• 2 min read

Unraveling the impact of well-being office design on mental health

Unlocking the potential of wellbeing office design, explore the intersection of office design and workplace mental health.

Two women are collaborating at a workstation within an office crafted to prioritise optimal mental well-being in the workplace.

Part of achieving enriching workplace wellness is creating well rounded spaces so that employees can harness their full potential. Most recently we’ve seen a workplace mental health and wellbeing movement infiltrate the office design and build industry, aimed at creating complete office environments that not only serve to make work, but make spaces synonymous with physical and mental well-being.

This realisation that design can deliver sustainable value to one’s physical well-being is now starting to overturn into mental well-being and has unleashed a proliferation of mental health themed research in the workplace design industry, sparking recognition for innovation in this space.

While research and understanding towards better integration of workplace design and mental health promotion is ongoing, there are some recognized areas we are able to make an impact now in order to help mitigate risk factors and contribute to better mental health and happiness in workplace environments.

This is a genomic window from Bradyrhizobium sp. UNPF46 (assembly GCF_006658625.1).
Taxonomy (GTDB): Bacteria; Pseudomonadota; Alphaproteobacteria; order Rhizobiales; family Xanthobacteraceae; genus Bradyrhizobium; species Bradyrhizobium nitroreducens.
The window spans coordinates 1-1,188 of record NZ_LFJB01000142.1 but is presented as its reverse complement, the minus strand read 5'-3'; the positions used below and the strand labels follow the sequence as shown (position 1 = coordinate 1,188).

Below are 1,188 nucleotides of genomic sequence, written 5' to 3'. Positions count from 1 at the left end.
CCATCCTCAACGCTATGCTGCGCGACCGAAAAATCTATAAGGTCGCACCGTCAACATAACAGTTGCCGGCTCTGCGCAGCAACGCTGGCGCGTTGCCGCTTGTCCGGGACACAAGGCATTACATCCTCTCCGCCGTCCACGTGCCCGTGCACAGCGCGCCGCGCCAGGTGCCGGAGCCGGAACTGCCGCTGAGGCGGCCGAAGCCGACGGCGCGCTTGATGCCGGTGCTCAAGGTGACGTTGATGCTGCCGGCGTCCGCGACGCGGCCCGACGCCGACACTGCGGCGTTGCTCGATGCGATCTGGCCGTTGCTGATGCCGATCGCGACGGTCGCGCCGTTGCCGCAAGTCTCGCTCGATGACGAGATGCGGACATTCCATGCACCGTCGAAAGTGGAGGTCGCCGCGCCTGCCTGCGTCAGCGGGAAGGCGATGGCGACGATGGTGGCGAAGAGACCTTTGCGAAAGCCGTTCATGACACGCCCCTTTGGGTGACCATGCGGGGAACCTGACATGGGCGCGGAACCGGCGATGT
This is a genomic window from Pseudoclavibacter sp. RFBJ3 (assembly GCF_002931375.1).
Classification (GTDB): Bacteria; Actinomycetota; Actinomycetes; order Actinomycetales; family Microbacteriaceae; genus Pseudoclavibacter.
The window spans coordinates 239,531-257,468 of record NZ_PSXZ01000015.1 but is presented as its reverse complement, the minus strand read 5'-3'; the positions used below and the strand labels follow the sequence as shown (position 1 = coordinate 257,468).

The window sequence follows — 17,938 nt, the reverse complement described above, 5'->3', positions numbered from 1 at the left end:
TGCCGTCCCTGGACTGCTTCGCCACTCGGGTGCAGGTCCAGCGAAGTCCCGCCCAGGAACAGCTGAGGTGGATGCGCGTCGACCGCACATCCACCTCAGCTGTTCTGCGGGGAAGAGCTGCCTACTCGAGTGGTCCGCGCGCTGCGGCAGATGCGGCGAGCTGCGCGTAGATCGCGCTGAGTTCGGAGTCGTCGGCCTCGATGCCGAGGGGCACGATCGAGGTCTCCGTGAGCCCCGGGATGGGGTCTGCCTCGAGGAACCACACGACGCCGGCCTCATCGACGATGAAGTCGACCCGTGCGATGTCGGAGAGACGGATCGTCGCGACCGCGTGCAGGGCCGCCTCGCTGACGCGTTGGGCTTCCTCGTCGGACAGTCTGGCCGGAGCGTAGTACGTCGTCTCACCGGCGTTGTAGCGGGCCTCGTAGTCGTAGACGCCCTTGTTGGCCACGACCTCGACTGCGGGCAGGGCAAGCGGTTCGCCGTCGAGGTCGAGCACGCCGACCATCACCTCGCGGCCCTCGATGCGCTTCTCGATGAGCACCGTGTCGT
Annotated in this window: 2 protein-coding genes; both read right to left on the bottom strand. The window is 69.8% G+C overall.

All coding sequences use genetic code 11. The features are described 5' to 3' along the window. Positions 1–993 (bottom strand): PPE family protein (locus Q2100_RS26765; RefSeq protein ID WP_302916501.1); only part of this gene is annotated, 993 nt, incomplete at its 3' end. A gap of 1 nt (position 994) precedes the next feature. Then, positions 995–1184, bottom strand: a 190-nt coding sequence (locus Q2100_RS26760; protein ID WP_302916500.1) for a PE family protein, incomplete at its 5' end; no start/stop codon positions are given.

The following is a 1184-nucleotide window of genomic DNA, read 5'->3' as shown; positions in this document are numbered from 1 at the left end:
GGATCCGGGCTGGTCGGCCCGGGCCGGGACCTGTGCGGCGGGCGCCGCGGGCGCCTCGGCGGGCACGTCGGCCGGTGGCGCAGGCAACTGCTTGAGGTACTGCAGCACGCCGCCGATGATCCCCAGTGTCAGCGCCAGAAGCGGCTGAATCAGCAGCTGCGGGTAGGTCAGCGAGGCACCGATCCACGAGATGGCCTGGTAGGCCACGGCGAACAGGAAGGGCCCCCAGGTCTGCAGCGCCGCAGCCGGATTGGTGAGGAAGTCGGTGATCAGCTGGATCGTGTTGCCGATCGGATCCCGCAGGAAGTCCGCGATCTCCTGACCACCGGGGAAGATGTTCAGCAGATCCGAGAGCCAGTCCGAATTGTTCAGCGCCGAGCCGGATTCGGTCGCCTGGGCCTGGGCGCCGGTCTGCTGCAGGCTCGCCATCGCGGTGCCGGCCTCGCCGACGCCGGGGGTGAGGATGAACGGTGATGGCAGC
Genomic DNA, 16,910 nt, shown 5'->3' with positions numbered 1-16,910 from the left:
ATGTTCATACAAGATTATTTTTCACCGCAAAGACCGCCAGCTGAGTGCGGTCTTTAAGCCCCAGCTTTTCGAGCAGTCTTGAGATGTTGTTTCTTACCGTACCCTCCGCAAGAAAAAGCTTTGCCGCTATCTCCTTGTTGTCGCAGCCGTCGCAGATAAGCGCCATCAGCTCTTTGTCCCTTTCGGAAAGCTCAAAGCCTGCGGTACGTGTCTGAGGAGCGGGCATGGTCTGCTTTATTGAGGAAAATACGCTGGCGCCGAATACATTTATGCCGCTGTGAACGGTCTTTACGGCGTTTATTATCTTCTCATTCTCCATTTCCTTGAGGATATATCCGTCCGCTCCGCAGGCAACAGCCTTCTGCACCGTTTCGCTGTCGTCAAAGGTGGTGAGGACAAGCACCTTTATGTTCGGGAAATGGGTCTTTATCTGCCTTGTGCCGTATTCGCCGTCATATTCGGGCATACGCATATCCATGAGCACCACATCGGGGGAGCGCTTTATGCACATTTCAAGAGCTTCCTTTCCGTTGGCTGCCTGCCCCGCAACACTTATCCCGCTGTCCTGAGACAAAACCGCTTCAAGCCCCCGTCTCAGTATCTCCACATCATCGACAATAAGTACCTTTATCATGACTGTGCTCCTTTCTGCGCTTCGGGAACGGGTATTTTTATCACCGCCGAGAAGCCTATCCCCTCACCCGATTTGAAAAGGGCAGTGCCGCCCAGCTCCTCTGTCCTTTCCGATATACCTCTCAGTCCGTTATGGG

1. Access to nature in the course of people’s daily work routines

Research consistently finds links between green spaces and mental health well-being. Greenspace has been associated with reduction of both stress and depression, as well as improved social and cognitive functioning. 

Immediately we think of incorporating biophilia into the workplace, placing plants and green walls amongst office space. Biomimicry, the imitation of nature structures and systems can also be considered for its ability to capture people’s attention without the concurrent need for concentration that typifies non-natural settings.

Office setting with a green wall and platers in the desktops.

2. Integrating activity into people’s daily work routines

Most commonly placed as a physical health intervention, exercise can also be considered a design opportunity for mental health, improving mild and moderate depression, reducing stress and alleviating anxiety symptoms. 

A key opportunity to harness this is by reducing opportunities for staff to spend the day completely sedentary. Introducing more agile work environments will encourage staff to move around during their work day, while inviting break out space will get people up and out of their desk positions during down times.

Two women playing table tennis in an AIS designed office.

3. Creating comfortable social spaces to support workplace mental health

The link between mental health and strong social connections is increasingly understood as one of the key opportunities for mental health promotion. Creating connections is an objection easily attainable in workplace design. Creating features in projects such as breakout areas and open plan kitchen areas facilitates positive, safe and natural interactions amongst staff embedding a sense of community, integration and belonging.

A stimulating, variable workplace environment supports people in realising their potential and in turn has a sustainable positive effect on user mental health. We are passionate about creating positive and supportive office environments that support your workplace wellbeing programmes. AIS are committed to furthering the next wellness movement in the workplace.

Contact us today to explore how our commitment to workplace wellness can elevate your organisation’s potential and foster a positive, supportive atmosphere for all.

Research and Insights